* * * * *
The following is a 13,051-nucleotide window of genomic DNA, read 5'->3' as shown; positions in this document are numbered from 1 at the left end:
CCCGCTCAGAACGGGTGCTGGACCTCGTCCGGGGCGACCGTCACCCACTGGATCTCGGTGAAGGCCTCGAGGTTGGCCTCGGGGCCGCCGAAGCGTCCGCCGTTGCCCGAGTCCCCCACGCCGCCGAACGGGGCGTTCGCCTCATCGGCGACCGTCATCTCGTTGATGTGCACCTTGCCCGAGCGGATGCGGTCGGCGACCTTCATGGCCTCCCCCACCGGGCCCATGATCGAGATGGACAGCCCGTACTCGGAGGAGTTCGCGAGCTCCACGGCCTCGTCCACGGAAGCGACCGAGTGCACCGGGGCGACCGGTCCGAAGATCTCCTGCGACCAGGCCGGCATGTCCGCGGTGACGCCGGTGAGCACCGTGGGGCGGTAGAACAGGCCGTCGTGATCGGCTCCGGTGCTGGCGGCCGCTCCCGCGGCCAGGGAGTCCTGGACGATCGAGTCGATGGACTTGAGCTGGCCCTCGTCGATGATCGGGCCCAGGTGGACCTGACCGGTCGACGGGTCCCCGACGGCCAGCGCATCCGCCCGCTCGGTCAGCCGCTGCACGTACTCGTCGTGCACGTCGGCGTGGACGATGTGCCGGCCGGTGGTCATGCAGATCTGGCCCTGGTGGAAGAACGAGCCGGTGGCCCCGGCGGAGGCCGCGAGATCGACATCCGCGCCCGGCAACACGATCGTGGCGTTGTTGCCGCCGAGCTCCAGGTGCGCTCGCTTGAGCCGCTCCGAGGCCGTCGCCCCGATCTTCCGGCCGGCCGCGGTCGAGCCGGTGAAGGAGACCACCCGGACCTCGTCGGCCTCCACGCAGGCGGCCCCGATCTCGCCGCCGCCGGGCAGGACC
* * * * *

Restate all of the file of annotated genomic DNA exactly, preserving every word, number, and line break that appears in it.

The following is a 13,051-nucleotide window of genomic DNA, read 5'->3' as shown; positions in this document are numbered from 1 at the left end:
CCCGCTCAGAACGGGTGCTGGACCTCGTCCGGGGCGACCGTCACCCACTGGATCTCGGTGAAGGCCTCGAGGTTGGCCTCGGGGCCGCCGAAGCGTCCGCCGTTGCCCGAGTCCCCCACGCCGCCGAACGGGGCGTTCGCCTCATCGGCGACCGTCATCTCGTTGATGTGCACCTTGCCCGAGCGGATGCGGTCGGCGACCTTCATGGCCTCCCCCACCGGGCCCATGATCGAGATGGACAGCCCGTACTCGGAGGAGTTCGCGAGCTCCACGGCCTCGTCCACGGAAGCGACCGAGTGCACCGGGGCGACCGGTCCGAAGATCTCCTGCGACCAGGCCGGCATGTCCGCGGTGACGCCGGTGAGCACCGTGGGGCGGTAGAACAGGCCGTCGTGATCGGCTCCGGTGCTGGCGGCCGCTCCCGCGGCCAGGGAGTCCTGGACGATCGAGTCGATGGACTTGAGCTGGCCCTCGTCGATGATCGGGCCCAGGTGGACCTGACCGGTCGACGGGTCCCCGACGGCCAGCGCATCCGCCCGCTCGGTCAGCCGCTGCACGTACTCGTCGTGCACGTCGGCGTGGACGATGTGCCGGCCGGTGGTCATGCAGATCTGGCCCTGGTGGAAGAACGAGCCGGTGGCCCCGGCGGAGGCCGCGAGATCGACATCCGCGCCCGGCAACACGATCGTGGCGTTGTTGCCGCCGAGCTCCAGGTGCGCTCGCTTGAGCCGCTCCGAGGCCGTCGCCCCGATCTTCCGGCCGGCCGCGGTCGAGCCGGTGAAGGAGACCACCCGGACCTCGTCGGCCTCCACGCAGGCGGCCCCGATCTCGCCGCCGCCGGGCAGGACC